Exhibition of Napoleon's Carriage in London


 A swarm of English bees hiving in the Imperial carriage!! a scene at the London Museum, 1816 by George Cruikshank (1792-1878)

Napoleon's carriage taken at Waterloo was exhibited at the Egyptian Hall in 1816. Napoleon's dormeuse was built by Goeting during April 1815. After its capture by Maj von Keller on 18 June 1815, William Bullock acquired the carriage. Napoleon aroused the curiosity of the English. They flocked to see items that were once his. The exhibit was a tremendous success earning William Bullock 35,000 pounds. The crush was parodied by both Cruikshank and Rowlandson.


William Bullock's description of Napoleon's carriage:

Painted a dark blue, the dormeuse was embellished with frieze ornament in gold.
The undercarriage and wheels were in blue and heightened in gold.
A lamp was fitted to each upper corner of the bodywork, with another placed centrally at the back below the roof.
This covered an aperture in the bodywork to provide internal illumination.
The door panels, emblazoned with the Imperial Arms, were bullet-proof and were fitted with locks and bolts, while behind the windows were blinds that could be operated by a spring.
The windows were also provided with louvred shutters which could be removed and stored when not in use; these shutters may have been in place at the time of capture.
Over the front windows was a roller blind of canvas which, when extended, was designed to prevent the windows being blocked with snow or obscured by rain.
Below the front windows was a box extension of about two feet in length, so placed as to increase the space of the interior.
In front of this box was a seat which, when the Emperor was present in the carriage, was occupied by his mameluk .
Below was a boot containing a folding camp bed of polished steel "of commodious size with a tester-top and on castors" and so constructed that it "could be folded up in a minute."
The boot comprised a squared box covered in thick leather bound at each end with iron, measuring about two and a half feet in length and four inches square at the ends. These ends would originally have been capped but, for the purposes of display , the capping was removed to reveal the castors.
At the rear end of the bodywork was a curved projection ( tambour ) which, when the carriage was originally exhibited, was thought to be a "sword case"; however, it was only accessible from the left hand end, outside the carriage, and was too short for such a purpose.
The landau has a similar projection which is a mere 25.61inches long.
Its purpose is unknown.
Below the " tambour " was a sliding panel which could be raised and lowered "to facilitate the addition or removal of conveniences without disturbing the traveller."
Behind the bodywork and between the rear springs was a large ash frame placed on the chassis.
On either side of this were steel hoops covered in thick leather supporting the trunk.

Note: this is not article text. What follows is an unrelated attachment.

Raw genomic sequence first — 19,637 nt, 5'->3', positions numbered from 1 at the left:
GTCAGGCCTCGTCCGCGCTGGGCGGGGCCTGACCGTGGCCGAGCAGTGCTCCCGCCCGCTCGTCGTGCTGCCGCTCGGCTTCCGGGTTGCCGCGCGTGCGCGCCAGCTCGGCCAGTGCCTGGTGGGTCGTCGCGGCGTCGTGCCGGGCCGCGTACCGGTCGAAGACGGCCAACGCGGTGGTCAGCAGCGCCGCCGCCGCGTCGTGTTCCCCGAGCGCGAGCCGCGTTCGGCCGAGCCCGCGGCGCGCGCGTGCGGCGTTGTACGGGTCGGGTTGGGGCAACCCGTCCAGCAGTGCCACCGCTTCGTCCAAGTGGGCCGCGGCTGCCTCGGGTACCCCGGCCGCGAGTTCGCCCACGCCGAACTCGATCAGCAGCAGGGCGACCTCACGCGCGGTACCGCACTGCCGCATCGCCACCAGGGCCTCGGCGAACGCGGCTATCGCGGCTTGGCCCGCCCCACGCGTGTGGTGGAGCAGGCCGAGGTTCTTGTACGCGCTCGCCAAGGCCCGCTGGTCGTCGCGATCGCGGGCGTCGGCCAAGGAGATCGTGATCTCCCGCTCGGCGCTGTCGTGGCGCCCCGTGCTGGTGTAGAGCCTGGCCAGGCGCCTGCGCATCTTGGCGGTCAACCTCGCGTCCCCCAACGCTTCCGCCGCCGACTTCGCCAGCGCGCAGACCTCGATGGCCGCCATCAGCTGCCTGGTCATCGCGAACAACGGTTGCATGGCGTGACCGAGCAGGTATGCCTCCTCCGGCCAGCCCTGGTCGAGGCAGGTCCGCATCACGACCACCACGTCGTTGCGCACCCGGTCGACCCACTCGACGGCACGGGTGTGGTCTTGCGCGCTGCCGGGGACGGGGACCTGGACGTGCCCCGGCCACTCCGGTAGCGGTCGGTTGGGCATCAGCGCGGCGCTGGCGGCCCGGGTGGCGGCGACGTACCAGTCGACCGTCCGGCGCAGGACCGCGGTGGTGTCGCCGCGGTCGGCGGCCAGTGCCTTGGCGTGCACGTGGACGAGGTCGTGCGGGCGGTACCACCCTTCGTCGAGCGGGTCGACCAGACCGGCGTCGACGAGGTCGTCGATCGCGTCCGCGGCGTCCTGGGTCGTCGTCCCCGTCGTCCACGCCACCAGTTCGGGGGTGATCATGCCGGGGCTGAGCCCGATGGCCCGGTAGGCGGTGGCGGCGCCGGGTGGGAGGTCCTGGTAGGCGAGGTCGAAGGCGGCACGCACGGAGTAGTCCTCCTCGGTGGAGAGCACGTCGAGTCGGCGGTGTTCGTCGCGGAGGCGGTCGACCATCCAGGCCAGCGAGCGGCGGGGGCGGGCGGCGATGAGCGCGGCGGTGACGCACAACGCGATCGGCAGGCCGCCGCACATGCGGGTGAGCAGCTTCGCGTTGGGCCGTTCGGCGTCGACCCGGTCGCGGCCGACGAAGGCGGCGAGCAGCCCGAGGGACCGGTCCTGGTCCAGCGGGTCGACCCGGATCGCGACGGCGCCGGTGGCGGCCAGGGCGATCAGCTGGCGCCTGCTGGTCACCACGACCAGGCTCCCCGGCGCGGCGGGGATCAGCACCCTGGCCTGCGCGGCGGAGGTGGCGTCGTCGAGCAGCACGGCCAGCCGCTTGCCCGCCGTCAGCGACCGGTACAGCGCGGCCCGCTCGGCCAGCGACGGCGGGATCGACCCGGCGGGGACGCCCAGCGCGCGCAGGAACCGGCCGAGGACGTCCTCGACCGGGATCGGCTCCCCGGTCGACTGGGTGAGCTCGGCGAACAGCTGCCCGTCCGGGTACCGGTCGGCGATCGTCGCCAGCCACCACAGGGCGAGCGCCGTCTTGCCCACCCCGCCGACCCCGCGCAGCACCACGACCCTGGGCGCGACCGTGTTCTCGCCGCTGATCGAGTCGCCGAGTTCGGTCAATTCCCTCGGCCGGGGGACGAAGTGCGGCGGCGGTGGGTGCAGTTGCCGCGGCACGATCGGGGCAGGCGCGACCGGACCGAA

The latter, also covered in leather, was secured by six strong straps.
This contained the Emperor's bedding, which included "a bed of fine Merino" with "cotton coverlid of very beautiful fabric."
The wheels, tyres and undercarriage were designed for strength.
The undercarriage included a crane-necked perch with semi-circular springs which were each capable, it was estimated, of bearing half a ton.
The single trees are present but of the pole there is no sign. The pole was originally so constructed as to act as a kind of lever in order to minimise jolting on rough surfaces.
The horses, of which four of the original six appeared at the 1816 exhibition, were described as "stout Normans, dark brown in colour and ... very fleet and hardy."
Interior fittings
drawings by Colonel Paul H Downing
The interior of the carriage could be adapted to such varied uses as kitchen, bathroom, dressing room, office and dining room.
The seat, provided with a division of about 6in. in height, was positioned so as to afford a clear forward view of the horses and the surrounding countryside.
Below the front windows the box extension was divided into two sections: on the left were storage compartments, and on the right a recess into which the Emperor was able to stretch to sleep while travelling. The storage included a desk which could be drawn out, and ink stand and pens, the Emperor's portfolio, secret drawers and many small compartments for maps and telescopes.
On one of the carriage doors were two holsters containing pistols of Versailles manufacture, with a further holster " close to the seat" containing a double-barrelled pistol. These weapons were apparently unremarkable other than that they were old and battered and the letters "NB" were engraved in gold on the barrels. They were rifled and sighted, and complete with tools for charging and repair.
On one side of the vehicle (unspecified), suspended on a silver chain, was a "Time Piece by which the watches of the Army are regulated; in form it resembles a huge hunting watch and weighs four pounds; it is jewelled throughout and is of the finest workmanship: it was made by Mugmer, horloger de l'Empereur et Roi ."
Above, on the ceiling, was a network used for "small travelling requisites."

The carriage was acquired by Madame Tussaud's in 1842. The dormeuse remained in the Tussaud collection for some 80 years. On 18 March 1925 a disastrous fire swept through the museum, destroying not only the carriage but also its setting: the Napoleon Room and much else disappeared in the flames. In 1976 the pathetic remains of this once splendid vehicle -- a single heat-warped axle -- was presented to the Museum at Malmaison.



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